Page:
3) The split-screen opening was inspired by a song
Leitch re-introduces Luke Hobbs and Deckard Shaw in a supremely fun split-screen sequence, showing the pair’s equal and opposite daily routine. It all came out of the song that accompanies the sequence on the screen, ‘Better As One’ by The Heavy. “I heard that song in a list of stuff that Universal sent, some songs that hadn't been released yet. I started to think about these guys coming together, and how I can explain them physically, how I can make this visual motif of who these guys are,” he says. “I think it serves some really good character building without any words, just a song and some very distinct visuals that explain that these guys are very different, but they're actually the same.”
4) Ryan Reynolds shot his cameos around various other projects
Hoping to spice up his expository scenes, David Leitch called on his Deadpool 2 buddy Ryan Reynolds to step in as Agent Locke. He shot his two cameos separately, fitting them around his other recent projects. “Ryan was shooting the Michael Bay movie Six Underground in Europe and we were here in London, and I called him and said, 'I have this scene about this virus and I have to explain it, and it's boring and stuffy. Do you want to play the guy that gives him the mission?' And he's like, 'Yes!'” says Leitch. “He flew over on a weekend and we shot that in London.” His later scene was shot a while later, fitting in around the filming of Shawn Levy’s Free Guy. “We were trying to wrap up the virus, we needed a little bit of exposition after we tested it a couple of times. He actually flew from Boston to L.A. on a weekend and we shot it."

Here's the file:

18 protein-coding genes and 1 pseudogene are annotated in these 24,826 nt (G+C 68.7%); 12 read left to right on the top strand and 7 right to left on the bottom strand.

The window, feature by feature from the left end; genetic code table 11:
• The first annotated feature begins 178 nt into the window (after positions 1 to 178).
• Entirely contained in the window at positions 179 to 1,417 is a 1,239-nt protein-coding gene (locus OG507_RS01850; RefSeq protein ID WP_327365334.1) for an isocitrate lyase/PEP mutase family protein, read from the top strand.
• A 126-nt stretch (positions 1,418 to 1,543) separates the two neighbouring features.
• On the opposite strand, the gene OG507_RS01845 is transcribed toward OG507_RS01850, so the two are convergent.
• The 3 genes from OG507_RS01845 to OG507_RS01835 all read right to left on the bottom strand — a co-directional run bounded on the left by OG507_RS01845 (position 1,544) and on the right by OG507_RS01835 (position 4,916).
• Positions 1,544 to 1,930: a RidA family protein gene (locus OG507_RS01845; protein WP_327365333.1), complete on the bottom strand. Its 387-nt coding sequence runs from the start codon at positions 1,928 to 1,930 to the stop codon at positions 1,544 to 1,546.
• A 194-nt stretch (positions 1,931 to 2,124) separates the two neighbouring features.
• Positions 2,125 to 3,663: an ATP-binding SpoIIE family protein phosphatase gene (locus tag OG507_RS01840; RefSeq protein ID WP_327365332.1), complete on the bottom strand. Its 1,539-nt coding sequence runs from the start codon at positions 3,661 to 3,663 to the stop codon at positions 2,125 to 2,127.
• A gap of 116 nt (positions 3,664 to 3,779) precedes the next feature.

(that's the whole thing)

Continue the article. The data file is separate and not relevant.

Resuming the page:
5) Agent Locke could be back
Once you’re in the Fast universe, the chances that you’ll be drafted into a future instalment are high. And when you’re already box office gold like Ryan Reynolds, that can’t hurt. While it was a personal favour to his Deadpool 2 director that Reynolds joined Hobbs & Shaw, the filmmaker reckons we could see him return in future Fasts. “Moving forward, I'm sure people would love to see him in this world. I want to see him in this world, make the Locke movie – let's do it!"
6) It got away with a 2-in-1 F-bomb